I’ve heard really good things about The Seven Husbands of Evelyn Hugo, but I just haven’t gotten there yet. Meanwhile, everyone was raving about the audiobook version of Taylor Jenkins Reid’s new novel, Daisy Jones and The Six, so I went ahead and requested it from my library.
It’s every bit as good as everyone says it is.
It’s about a fictional ’70’s rock-and-roll band called, “The Six,” because they have six players. Then they take on a new singer named Daisy Jones, they become Daisy Jones and The Six, they create an album that’s a huge hit, they sell out concerts, and then the band breaks up in the summer of ’79.
The story is told as a mockumentary: the idea is that someone has been doing interviews with Daisy, some of the band members, and a few of the people outside the band who were closest to the musicians.
Billy is the lead singer/songwriter, and he and his brother, Graham, taught themselves to play the guitar when they were kids, and as teenagers and young adults, they put the band together. They got a keyboardist named Karen, another guitarist named Pete (the one who takes the most umbrage with the fact that Billy acts as though it’s his band, rather than their band), Warren, and I can’t remember who else. Rob and Teddy were their managers, but Rob is the only one of the two who makes an appearance in the mockumentary.
The book briefly goes over Daisy’s childhood as a young girl who was prized for her beauty and nothing else. Her wealthy, gorgeous parents were too absorbed in their own lives to pay her any attention, and as a teenager she could come and go as she pleased without them noticing, and she did. She became a groupie, slept with rock stars and other men attached to rock stars, even when she didn’t particularly want to. She moved in for a while with her best friend, Simone, then got her own place, and finally signed a contract with a record label that wanted to record her first album, but didn’t want to record any of the hundreds of songs she had already written. She got herself a manager who convinced her that her songs really weren’t good enough to publish yet and she would have to play by the record label’s rules before anyone would record her songs. She realized he was right, so she played ball.
Meanwhile, Billy and Graham put together this band, they called it The Six, and Billy starts seeing a woman named Camille and got her pregnant. He freaked out when she told him she was pregnant because his father ran out on them when he was young, so he doesn’t know how to be a father and he’s afraid of screwing it up. So she gets pregnant and then they get married right before the band goes on its first tour to promote their first album and Billy lets the stress get to him and gets seriously addicted to all kinds of drugs and also starts sleeping with strange women. Camille catches him, but refuses to give up on him, so she gives him until the baby is born to “get it out of his system” and then straighten up. When he can’t even bring himself to go into the hospital to meet his newborn daughter, Teddy takes him straight to rehab.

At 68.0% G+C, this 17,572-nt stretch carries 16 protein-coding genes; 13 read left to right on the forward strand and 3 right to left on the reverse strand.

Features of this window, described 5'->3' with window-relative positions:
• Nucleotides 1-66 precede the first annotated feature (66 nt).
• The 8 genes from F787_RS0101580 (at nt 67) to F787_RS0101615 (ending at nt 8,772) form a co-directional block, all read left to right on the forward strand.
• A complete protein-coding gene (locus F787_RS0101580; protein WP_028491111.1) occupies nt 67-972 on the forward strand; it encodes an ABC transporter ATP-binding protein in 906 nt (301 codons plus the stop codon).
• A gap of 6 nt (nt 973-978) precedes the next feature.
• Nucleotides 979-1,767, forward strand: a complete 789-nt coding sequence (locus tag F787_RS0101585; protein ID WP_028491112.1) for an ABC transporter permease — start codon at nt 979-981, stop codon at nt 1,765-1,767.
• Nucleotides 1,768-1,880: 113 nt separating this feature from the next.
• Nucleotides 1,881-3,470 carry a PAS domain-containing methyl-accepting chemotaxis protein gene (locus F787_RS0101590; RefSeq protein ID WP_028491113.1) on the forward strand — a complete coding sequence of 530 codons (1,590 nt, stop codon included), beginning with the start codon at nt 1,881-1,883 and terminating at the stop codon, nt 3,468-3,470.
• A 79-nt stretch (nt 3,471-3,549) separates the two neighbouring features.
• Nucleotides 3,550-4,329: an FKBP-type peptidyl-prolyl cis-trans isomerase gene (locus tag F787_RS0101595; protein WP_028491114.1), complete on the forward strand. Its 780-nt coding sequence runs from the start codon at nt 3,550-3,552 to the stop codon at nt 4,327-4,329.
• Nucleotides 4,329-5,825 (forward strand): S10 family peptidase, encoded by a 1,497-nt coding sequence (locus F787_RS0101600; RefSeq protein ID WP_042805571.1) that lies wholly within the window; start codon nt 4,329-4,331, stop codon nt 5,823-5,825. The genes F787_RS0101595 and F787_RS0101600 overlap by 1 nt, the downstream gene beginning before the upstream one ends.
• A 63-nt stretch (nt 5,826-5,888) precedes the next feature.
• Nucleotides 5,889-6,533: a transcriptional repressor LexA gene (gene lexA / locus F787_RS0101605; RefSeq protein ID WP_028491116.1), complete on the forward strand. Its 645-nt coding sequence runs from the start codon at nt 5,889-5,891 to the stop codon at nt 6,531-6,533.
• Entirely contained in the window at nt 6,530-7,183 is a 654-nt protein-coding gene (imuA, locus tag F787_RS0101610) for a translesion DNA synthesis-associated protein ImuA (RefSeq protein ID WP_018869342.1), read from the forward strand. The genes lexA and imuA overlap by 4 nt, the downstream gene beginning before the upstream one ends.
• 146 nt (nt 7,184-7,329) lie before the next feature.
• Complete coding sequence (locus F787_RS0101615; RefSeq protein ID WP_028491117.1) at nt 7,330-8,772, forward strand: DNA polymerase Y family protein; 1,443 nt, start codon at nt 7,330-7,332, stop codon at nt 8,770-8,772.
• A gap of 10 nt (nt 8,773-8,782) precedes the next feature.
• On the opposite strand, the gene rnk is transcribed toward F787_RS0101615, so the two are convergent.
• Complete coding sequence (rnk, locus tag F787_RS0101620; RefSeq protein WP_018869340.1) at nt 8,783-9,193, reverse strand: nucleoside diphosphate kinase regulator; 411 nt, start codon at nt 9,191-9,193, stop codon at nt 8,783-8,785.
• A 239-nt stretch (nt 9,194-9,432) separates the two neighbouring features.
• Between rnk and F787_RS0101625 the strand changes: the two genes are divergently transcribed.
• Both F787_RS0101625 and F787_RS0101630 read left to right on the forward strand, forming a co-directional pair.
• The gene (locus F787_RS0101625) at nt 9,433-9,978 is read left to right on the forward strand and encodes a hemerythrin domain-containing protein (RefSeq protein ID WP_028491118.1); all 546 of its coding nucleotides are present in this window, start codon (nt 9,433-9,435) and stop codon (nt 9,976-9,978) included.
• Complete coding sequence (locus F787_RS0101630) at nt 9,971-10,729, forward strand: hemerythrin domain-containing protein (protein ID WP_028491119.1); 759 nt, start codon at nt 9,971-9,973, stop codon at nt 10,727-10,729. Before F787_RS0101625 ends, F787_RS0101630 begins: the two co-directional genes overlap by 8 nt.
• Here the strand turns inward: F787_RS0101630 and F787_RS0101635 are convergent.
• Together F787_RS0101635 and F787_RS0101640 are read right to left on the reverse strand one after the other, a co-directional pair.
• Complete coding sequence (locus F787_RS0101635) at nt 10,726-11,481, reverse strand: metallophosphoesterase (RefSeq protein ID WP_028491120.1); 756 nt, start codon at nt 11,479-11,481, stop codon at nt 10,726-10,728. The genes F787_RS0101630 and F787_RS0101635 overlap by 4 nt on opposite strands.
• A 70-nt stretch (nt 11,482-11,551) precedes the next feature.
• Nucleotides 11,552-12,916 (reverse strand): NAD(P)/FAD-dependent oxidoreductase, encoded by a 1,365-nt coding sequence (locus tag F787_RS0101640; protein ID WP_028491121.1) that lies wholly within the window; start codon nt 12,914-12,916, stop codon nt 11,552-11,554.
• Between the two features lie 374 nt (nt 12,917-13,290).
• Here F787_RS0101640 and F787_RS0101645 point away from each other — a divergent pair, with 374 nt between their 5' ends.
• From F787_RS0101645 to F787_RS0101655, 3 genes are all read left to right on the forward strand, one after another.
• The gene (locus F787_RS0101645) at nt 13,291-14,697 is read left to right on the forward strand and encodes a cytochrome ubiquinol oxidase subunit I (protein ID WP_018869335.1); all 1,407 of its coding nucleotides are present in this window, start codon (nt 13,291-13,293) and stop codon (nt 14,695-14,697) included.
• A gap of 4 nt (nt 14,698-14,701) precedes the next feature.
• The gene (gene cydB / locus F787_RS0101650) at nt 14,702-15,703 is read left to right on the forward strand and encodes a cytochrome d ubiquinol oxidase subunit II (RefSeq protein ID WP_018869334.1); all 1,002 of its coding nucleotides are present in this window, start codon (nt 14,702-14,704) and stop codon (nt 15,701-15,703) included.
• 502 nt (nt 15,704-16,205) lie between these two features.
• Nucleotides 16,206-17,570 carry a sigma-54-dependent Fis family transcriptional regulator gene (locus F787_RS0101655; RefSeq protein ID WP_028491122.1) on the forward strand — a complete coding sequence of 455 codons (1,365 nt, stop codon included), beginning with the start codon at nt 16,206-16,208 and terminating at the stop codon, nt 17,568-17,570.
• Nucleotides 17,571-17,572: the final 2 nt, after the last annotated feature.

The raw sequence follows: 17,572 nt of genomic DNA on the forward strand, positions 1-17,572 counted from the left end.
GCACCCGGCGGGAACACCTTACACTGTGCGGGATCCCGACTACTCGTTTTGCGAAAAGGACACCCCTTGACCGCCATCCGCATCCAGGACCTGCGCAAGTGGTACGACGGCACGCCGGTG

Meanwhile, Daisy is getting deeper and deeper into drugs and alcohol, but she’s also learning about songwriting. She’s starting to make a name for herself around the same time that The Six is starting to gain some recognition, so when Billy writes a song that requires a female voice in order for it to be complete, they get Daisy to do vocals. She ends up touring with them and eventually gets signed on to join them for their second album.
Billy has a lot of problems with Daisy, including the fact that he has always had free reign to write all the band’s songs, and now there’s someone else demanding that her songs be considered and that she write with Billy. That doesn’t go over very well with Billy at first, but eventually they make up and learn to write together and end up making some hit songs, of which they’re both very proud.
Billy’s other problem with Daisy is that she’s an addict, and as a recovering addict, it’s very hard for him to be around her.
Nevertheless, they have a chemistry together that can’t be denied, and they end up falling in love, but Billy is deeply in love with Camille and their three daughters (by this time, they’ve had twins in addition to their first daughter) and has no intention of leaving them. So that pretty much leaves Daisy to deal with the pain of heartbreak on her own.
Meanwhile, Graham and Karen start seeing each other, but Graham wants to settle down and have kids and Karen doesn’t. She’s worked too hard to be taken seriously as a female musician in the male-dominated world of rock and roll and she’s not about to give it up any time soon, and that eventually leads to their breakup.
I loved Karen, and I loved her juxtaposition with Daisy. Karen wanted to wear sexy, girly outfits, but knew it would undermine her authority, so she left those at home. Daisy wore whatever she wanted and sometimes that meant a long men’s shirt with no pants. She was always warm because of all the drugs she was on, and as she put it, it wasn’t her responsibility not to turn men on, it was their responsibility not to be an asshole and I cannot tell you how much I loved that line. I want to frame it and put it on my wall.
The audiobook is especially worth listening to because they get a different actor to read the lines for each role and so it really feels like you’re listening to a documentary. The only thing that was missing from it was the album that Daisy Jones and The Six made together. The hard copy of the book has the lyrics in the back, but I want to listen to these songs being performed.
What did you read/listen to this week? Anything else that felt real to you, or made you wish it was real?